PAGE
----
A second career civil rights lawyer ripped a hole in the Obama administration’s lies about the Black Panther voter intimidation case this morning. Christopher Coates, who headed the Voting Rights division of the Justice Department, said the administration’s decision to throw out the case was “a travesty of justice” that reflected the “anger” of the president’s appointees and their “deep-seated opposition to the equal enforcement of the” law “for the protection of white voters.” This second witness contradicts the testimony of administration officials and calls into question whether the president has ordered the Department of Justice to deny equal justice to a whole segment of American citizens, an impeachable offense.
Coates’ testimony before the U.S. Commission on Civil Rights this morning contradicted the administration’s version of events in at least three regards. (Read Coates’ full testimony here.) On election day 2008, three members of the New Black Panther Party were accused of intimidating white voters in Philadelphia. Justice Department officials have sworn, under oath, that the case was dismissed based on the facts, that political leadership was not involved, and that the department is committed to colorblind enforcement of the law. Thomas Perez, the Assistant Attorney General for the Civil Rights Division, testified on May 14 that the decision was simply “a case of career people disagreeing with career people,” and no “political leadership involved in the decision not to pursue this particular case.” Coates put the lie to them.
He revealed the case’s dismissal “was not required by the facts” but “was intended to send a direct message” that race-neutral justice “would not continue in the Obama administration.”
He then cited two political appointees who foisted the new, racially divisive policy on the department: Loretta King and Julie Fernandez. Loretta King, whom Obama appointed Acting Assistant Attorney General for Civil Rights, told Coates to stop asking job applicants if they would be willing to apply the law equally to all races and ethnicities, a cornerstone of American jurisprudence, “because she does not support equal enforcement of the provision of the [Voting Rights Act] and had been highly critical of the filing and civil prosecution of” a 2005 case against blacks in Mississippi who discriminated against whites. Coates added that Fernandez, Obama’s Deputy Asst. AG for Civil Rights, told employees “the Obama administration was only interested in bringing…cases that would provide political equality for racial and language minority voters.” She has made similar statements in public.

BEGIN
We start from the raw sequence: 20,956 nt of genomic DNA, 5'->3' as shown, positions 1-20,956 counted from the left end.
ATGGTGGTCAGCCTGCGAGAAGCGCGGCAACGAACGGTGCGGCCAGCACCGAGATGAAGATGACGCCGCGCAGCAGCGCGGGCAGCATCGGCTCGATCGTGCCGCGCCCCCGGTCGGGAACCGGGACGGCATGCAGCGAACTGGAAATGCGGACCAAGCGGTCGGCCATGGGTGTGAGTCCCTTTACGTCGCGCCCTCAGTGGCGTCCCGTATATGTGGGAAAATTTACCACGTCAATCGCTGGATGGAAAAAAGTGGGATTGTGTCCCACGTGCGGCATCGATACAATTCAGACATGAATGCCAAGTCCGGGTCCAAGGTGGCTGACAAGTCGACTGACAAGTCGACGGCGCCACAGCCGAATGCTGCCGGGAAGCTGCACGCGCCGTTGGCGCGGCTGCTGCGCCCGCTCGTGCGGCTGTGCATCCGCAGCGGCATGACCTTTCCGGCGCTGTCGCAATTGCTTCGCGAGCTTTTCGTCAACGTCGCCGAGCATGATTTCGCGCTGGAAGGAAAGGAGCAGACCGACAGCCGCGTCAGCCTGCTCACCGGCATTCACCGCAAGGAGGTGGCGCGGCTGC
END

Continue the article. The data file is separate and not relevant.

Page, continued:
Fernandez said the Obama administration had no interest in forcing states to remove ineligible, incarcerated, fraudulent, or deceased voters from state voting rolls. Coates elaborated that eight states are currently in “major noncompliance,” and this could have “partisan consequences” by increasing the likelihood of “voter fraud” in “Democratic strongholds.”
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Coates’ testimony corroborated the work of former DoJ lawyer J. Christian Adams, who stated the president has made it policy not to pursue charges against minority groups accused of discriminating against white victims. Coates concluded his testimony by reminding the department, “we do not have the discretion to decide not to enforce the law based upon the race of the perpetrators or the race of the victims of the wrongdoing.”
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